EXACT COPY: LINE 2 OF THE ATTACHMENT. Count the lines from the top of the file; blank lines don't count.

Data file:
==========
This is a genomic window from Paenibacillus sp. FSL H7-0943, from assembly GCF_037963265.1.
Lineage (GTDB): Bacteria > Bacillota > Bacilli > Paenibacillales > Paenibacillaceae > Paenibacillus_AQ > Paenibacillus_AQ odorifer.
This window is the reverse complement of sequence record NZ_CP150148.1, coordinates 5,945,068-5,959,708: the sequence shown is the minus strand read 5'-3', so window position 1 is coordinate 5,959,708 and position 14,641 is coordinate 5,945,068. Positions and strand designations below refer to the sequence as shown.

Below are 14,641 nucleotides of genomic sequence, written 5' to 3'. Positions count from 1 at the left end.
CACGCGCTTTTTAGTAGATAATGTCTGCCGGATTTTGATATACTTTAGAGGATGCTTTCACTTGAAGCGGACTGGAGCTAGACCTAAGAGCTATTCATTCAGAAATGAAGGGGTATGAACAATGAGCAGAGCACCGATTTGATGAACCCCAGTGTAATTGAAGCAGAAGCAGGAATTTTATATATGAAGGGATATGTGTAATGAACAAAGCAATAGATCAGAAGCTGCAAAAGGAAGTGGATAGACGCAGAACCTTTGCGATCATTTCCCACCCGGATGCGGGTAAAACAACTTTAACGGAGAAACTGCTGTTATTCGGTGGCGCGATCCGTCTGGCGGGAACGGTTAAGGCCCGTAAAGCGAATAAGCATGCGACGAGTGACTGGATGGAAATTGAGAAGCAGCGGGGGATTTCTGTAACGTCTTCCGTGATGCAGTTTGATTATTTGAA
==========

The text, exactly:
Lineage (GTDB): Bacteria > Bacillota > Bacilli > Paenibacillales > Paenibacillaceae > Paenibacillus_AQ > Paenibacillus_AQ odorifer.